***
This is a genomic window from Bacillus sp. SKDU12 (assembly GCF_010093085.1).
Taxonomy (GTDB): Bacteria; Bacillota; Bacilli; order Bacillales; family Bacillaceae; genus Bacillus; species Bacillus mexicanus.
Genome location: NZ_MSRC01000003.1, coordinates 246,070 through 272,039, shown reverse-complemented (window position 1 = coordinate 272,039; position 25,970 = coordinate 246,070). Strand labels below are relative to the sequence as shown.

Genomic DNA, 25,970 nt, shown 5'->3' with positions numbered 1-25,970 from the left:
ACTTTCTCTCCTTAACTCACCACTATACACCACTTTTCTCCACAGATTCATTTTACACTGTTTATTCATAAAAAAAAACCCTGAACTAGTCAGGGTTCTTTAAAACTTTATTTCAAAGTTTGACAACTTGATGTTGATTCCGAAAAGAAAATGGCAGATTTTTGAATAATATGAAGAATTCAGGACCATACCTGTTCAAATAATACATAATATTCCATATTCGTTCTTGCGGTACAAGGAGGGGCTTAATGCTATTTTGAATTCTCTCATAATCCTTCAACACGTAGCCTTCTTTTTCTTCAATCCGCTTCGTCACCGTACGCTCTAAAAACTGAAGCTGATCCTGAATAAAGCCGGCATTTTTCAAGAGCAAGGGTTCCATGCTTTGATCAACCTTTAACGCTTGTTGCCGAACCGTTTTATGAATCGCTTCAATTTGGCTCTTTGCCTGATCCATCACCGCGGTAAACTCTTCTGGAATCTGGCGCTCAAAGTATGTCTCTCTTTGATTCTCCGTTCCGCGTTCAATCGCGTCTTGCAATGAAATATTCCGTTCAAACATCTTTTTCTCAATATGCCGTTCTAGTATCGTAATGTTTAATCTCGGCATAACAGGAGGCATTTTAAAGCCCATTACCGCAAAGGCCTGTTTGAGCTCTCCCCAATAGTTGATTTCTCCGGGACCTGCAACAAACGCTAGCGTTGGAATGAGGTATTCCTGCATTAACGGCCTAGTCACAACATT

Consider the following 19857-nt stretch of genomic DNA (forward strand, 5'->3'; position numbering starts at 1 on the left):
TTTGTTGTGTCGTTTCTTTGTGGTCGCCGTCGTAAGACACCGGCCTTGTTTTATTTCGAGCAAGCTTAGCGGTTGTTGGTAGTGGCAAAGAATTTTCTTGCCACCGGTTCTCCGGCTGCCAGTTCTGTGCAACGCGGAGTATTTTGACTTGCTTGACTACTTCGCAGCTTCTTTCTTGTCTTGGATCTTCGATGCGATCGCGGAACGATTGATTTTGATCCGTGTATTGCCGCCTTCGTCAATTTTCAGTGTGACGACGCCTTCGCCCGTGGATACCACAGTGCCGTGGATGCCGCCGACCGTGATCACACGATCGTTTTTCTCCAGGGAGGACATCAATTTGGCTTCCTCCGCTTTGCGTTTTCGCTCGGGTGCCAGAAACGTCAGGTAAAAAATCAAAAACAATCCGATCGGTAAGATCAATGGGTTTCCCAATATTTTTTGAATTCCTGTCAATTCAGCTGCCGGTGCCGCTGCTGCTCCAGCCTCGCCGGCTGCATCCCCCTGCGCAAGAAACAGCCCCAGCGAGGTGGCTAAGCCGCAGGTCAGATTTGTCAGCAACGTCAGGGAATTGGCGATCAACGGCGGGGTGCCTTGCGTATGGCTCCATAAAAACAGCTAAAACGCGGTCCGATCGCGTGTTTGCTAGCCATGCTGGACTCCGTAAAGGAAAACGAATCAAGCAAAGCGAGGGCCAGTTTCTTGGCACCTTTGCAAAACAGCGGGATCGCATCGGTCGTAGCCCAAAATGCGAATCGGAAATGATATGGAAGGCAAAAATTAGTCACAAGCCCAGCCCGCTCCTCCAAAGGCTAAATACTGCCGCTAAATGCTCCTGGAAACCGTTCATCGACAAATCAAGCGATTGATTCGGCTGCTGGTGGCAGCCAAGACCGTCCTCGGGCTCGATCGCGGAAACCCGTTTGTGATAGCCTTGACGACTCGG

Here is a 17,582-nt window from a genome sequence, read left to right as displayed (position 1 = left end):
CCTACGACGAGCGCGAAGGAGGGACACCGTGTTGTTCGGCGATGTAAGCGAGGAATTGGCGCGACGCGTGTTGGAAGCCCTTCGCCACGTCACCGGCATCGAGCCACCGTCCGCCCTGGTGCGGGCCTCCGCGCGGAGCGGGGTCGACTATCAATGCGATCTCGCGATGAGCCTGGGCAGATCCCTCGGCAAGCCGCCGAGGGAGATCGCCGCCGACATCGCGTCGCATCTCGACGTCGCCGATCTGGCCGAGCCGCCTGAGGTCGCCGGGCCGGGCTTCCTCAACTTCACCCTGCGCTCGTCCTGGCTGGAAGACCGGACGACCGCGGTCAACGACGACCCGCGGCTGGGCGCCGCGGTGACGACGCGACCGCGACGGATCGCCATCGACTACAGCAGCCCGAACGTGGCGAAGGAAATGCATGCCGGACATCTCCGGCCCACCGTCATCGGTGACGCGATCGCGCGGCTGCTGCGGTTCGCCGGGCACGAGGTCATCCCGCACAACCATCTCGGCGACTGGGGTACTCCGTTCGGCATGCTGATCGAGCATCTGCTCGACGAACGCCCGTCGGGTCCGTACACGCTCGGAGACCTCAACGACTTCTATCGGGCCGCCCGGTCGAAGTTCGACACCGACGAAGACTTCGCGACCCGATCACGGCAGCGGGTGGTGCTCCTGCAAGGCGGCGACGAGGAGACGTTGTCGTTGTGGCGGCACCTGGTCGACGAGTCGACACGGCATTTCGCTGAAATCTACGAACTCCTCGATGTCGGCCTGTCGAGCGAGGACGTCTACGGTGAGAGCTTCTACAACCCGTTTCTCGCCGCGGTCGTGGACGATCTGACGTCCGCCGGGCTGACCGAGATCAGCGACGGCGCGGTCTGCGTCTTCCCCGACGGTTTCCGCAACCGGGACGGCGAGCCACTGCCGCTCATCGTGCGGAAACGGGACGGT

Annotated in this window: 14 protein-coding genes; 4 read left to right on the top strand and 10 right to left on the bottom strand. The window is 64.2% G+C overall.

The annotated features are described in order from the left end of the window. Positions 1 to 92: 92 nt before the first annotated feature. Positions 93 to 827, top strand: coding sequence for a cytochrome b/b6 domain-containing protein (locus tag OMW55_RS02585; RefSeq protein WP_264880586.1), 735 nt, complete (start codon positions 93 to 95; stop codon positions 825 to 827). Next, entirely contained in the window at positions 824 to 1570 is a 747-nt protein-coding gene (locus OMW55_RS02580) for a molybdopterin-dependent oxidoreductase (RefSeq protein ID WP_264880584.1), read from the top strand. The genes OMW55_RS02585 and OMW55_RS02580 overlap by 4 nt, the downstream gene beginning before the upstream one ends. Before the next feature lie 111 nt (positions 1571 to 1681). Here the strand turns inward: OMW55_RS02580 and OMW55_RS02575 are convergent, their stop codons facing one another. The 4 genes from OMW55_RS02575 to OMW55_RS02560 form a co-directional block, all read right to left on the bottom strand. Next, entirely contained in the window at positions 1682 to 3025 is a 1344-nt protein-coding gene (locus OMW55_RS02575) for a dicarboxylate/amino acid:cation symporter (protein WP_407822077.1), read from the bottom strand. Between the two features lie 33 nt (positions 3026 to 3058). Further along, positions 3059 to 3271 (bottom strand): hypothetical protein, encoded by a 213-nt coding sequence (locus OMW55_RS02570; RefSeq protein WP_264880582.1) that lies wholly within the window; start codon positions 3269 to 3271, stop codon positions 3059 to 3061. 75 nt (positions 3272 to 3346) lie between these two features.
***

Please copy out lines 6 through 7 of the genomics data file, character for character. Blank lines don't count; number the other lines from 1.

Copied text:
Consider the following 19857-nt stretch of genomic DNA (forward strand, 5'->3'; position numbering starts at 1 on the left):
TTTGTTGTGTCGTTTCTTTGTGGTCGCCGTCGTAAGACACCGGCCTTGTTTTATTTCGAGCAAGCTTAGCGGTTGTTGGTAGTGGCAAAGAATTTTCTTGCCACCGGTTCTCCGGCTGCCAGTTCTGTGCAACGCGGAGTATTTTGACTTGCTTGACTACTTCGCAGCTTCTTTCTTGTCTTGGATCTTCGATGCGATCGCGGAACGATTGATTTTGATCCGTGTATTGCCGCCTTCGTCAATTTTCAGTGTGACGACGCCTTCGCCCGTGGATACCACAGTGCCGTGGATGCCGCCGACCGTGATCACACGATCGTTTTTCTCCAGGGAGGACATCAATTTGGCTTCCTCCGCTTTGCGTTTTCGCTCGGGTGCCAGAAACGTCAGGTAAAAAATCAAAAACAATCCGATCGGTAAGATCAATGGGTTTCCCAATATTTTTTGAATTCCTGTCAATTCAGCTGCCGGTGCCGCTGCTGCTCCAGCCTCGCCGGCTGCATCCCCCTGCGCAAGAAACAGCCCCAGCGAGGTGGCTAAGCCGCAGGTCAGATTTGTCAGCAACGTCAGGGAATTGGCGATCAACGGCGGGGTGCCTTGCGTATGGCTCCATAAAAACAGCTAAAACGCGGTCCGATCGCGTGTTTGCTAGCCATGCTGGACTCCGTAAAGGAAAACGAATCAAGCAAAGCGAGGGCCAGTTTCTTGGCACCTTTGCAAAACAGCGGGATCGCATCGGTCGTAGCCCAAAATGCGAATCGGAAATGATATGGAAGGCAAAAATTAGTCACAAGCCCAGCCCGCTCCTCCAAAGGCTAAATACTGCCGCTAAATGCTCCTGGAAACCGTTCATCGACAAATCAAGCGATTGATTCGGCTGCTGGTGGCAGCCAAGACCGTCCTCGGGCTCGATCGCGGAAACCCGTTTGTGATAGCCTTGACGACTCGG